Kuwait MoC Adds ‘Skype’ To Series Of Blocked Net Phone Websites
By Francis A. Clifford Cardozo
Arab Times Staff
Reprinted from ‘Arab Times’ (15th September, 2008)
KUWAIT CITY, Sept 15: Skype became the latest among a series of Internet telephony websites blocked by the Ministry of Communications (MoC). Though a number of Internet telephone websites were blocked by the ministry last year, some of them are back in operation and they include: Net2phone, Delta-three, Phoneserve, Go2call, PC2Phone, among others. Those trying to access the Skype webpage are greeted with a message: “This website has been restricted based on the instructions of the Ministry of Communications. We apologize for the inconvenience.” Skype is a software that allows users to make calls from PC to PC free of charge, while the fee is minimal for service involving PC to landline or cell phone. Skype, which is considered a leader among VOIP (Voice Over Internet Protocol) services, offers additional features including: instant messaging, file transfer and video conferencing. Some illegal Internet phone providers are charging as low as 30 fils per call to many Asian countries, even as the ministry has stepped up its campaign against the illegal practice. Hundreds of expats trading in Internet calls have been deported by the authorities since a nation wide crackdown began last year.
An operator at an illegal telephone center, who only identified himself as Rizwan, told the Arab Times that although the Skype is banned, users can still make calls by downloading the necessary software.
“Outlets which sell the pre-paid Skype cards provide the software to their customers. The ban will affect only those who do not have the software. What makes Skype unique is its new improved voice quality and instant connection which are poles apart from its competitors,” he added. “The ban will fizzle out as is the case with other VOIPs. A majority of the sites that were blocked by the ministry last year are back in business with renewed vigour. Phoneserve is getting popular among the expats as the service provider recently slashed its tariffs and has also enhanced the voice quality,” he added.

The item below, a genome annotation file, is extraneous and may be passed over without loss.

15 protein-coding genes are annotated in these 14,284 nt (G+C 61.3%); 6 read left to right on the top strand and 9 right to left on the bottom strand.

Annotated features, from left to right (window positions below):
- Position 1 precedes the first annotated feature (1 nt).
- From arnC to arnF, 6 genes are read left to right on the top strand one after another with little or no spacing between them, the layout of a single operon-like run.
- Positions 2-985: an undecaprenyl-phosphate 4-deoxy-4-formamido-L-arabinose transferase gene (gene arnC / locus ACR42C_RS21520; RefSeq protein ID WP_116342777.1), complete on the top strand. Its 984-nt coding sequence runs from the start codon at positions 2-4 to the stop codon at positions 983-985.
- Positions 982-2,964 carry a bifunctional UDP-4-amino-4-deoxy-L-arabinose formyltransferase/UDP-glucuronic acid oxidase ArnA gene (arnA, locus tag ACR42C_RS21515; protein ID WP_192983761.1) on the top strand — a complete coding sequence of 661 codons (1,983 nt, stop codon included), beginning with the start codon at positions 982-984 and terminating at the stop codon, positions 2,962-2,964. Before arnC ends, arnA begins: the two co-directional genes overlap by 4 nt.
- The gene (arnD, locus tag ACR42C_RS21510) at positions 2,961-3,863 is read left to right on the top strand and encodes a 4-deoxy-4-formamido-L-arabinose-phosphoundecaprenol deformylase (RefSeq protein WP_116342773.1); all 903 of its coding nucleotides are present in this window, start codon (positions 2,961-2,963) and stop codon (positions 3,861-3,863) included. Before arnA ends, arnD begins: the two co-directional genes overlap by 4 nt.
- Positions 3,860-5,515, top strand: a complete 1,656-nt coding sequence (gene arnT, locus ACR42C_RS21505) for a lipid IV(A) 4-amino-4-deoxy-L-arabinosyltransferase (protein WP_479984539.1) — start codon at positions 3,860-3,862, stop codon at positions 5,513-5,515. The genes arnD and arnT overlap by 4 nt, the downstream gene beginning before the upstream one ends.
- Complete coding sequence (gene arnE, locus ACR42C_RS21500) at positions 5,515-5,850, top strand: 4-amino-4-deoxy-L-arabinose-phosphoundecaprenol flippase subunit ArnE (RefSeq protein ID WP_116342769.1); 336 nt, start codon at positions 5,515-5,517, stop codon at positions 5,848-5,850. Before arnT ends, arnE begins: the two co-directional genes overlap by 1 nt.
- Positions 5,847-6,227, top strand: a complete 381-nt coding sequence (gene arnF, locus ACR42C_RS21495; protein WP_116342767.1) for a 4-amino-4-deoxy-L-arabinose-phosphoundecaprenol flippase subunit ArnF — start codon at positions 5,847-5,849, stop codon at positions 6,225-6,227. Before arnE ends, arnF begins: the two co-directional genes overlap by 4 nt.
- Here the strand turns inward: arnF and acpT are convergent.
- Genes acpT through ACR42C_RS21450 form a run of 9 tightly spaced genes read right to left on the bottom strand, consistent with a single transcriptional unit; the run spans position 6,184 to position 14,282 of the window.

Reacting to the ban on Skype, Amer Al-Hilal, an ex-Kuwaiti diplomat and a prominent private sector manager, told the Arab Times that low paid workers have no choice but to patronize cheap telephone services, even as the telephone tariffs of ministry are highest in the world. “I do not blame them (workers) for patronizing the illegal phone service. If the ministry is serious in curbing the problem, then it should dramatically cut its rates,” he added. Al-Hilal noted that the ministry should accept the fact that the communication revolution would eventually lead to free or extremely cheap communication whether through the Internet medium or otherwise.
Stressing that the authorities are “stuck in 1985 time-warp”, he affirmed that the ministry should offer VOIP services under its umbrella and that as long as it charges exorbitant rates, people would continue to flock to illegal phone centers. Hailing the crackdown on illegal phone outlets, he noted that there is a greater need to bring to book people who embezzle millions of dinars from the government coffers. In the UAE, he said, the authorities tried to ban Skype but there was a huge uproar among the expatriate community which prompted the government to scrap its plan. “In Kuwait, the problem is that people don’t stand up for their rights whether they are Kuwaitis or expatriates. They should demand their rights even as expats can make their voices heard through their concerned embassies,” he added. “The ministry should stop relying on income derived from overseas calls and liberalize communication sector,” he concluded.